No, it's not a Tui ad.
A column appeared in this morning's DomPost which is, in parts, staggering in its distortions. For instance:
If we had a more inclusive approach to children, they would have an adequate standard of living no matter the causes of low income.
A first step is improving Working for Families so that these important tax credits are available to children whose parents can't find enough work to meet current criteria.
Of course, such a move requires a shift away from current thinking that categorises a child's poverty as the parent's fault and a shift to policy that gives parents the capacity to exercise their responsibility. With a bit of extra support these families can make the right choices to help their kids flourish.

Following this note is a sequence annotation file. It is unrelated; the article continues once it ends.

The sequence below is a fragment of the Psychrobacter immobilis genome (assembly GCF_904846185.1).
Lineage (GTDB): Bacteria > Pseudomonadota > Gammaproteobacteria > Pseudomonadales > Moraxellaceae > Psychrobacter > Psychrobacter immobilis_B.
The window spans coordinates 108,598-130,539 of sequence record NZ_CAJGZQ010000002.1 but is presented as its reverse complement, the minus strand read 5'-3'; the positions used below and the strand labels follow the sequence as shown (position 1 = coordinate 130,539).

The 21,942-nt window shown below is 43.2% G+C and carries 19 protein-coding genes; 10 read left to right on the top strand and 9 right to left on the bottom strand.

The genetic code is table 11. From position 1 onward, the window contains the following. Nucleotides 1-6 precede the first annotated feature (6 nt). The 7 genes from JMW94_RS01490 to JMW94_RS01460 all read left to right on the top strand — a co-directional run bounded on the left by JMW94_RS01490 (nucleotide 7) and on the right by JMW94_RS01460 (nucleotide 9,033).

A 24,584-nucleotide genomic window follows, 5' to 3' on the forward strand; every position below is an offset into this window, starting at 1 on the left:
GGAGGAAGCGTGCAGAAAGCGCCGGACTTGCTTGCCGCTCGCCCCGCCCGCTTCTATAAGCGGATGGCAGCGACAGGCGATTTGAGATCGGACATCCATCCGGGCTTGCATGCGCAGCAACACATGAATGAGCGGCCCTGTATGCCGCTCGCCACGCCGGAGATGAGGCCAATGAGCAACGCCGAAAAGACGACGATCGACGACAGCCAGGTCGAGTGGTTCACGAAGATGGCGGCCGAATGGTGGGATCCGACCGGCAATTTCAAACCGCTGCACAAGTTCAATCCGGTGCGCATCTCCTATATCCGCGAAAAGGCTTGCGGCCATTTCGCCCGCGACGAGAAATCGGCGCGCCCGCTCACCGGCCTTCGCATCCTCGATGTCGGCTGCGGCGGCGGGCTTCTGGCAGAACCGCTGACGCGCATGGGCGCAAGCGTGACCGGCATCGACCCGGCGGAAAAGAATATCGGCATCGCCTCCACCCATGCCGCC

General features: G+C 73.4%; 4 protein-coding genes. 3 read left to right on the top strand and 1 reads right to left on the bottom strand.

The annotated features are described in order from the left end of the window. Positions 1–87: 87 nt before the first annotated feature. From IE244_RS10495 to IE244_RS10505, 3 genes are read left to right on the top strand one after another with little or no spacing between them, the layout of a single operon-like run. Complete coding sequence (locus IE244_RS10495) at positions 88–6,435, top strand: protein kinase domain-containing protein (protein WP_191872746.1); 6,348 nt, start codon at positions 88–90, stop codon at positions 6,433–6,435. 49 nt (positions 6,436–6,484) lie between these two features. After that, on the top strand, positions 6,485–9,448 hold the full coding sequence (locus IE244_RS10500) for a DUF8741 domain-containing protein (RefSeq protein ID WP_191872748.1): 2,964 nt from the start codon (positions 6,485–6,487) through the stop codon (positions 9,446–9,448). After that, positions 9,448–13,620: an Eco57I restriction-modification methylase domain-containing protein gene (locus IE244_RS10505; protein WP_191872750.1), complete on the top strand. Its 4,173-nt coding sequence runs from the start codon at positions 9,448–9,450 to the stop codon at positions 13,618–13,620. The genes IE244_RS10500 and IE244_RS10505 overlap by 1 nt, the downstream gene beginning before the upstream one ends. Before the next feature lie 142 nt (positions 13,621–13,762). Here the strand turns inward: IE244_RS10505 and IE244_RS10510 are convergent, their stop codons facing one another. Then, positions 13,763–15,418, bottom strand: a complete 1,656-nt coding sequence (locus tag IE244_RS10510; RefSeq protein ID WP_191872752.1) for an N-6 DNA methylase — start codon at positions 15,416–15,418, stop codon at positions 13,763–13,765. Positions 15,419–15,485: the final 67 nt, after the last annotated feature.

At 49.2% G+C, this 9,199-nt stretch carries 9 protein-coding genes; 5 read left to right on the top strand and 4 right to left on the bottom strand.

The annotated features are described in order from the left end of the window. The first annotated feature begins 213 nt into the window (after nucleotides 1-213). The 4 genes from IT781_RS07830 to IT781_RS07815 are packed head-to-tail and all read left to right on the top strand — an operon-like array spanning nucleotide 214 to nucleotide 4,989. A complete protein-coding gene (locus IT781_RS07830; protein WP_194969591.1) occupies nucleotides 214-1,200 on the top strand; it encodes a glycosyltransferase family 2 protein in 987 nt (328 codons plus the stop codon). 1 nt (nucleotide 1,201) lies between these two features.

I have responded with the following.
On the matter of child poverty, Deborah Morris-Travers writes, "let's be clear" but then isn't. She doesn't spell out the key demand of the End Poverty petition. It is to extend the In Work Tax Credit (IWTC) - a creation of the last Labour government - to beneficiary parents. She writes about parents who "can't find enough work" implying that a lack of jobs is driving child poverty.
One in five children born in 2014 was benefit-dependent by the end of the year. Many went directly onto a benefit, some shortly thereafter. That outcome cannot have come as a surprise to the parent. Most went onto Sole Parent Support which does not require parents to work until their child goes to school. This early dependency pattern goes back to at least 1993 regardless of the unemployment rate.
To then write that beneficiaries should receive bigger benefits so they have "the capacity to exercise their responsibility" is truly topsy-turvy.
For years public policy has incentivised irresponsibility about bringing children into the world. This petition asks the government to improve the incentive.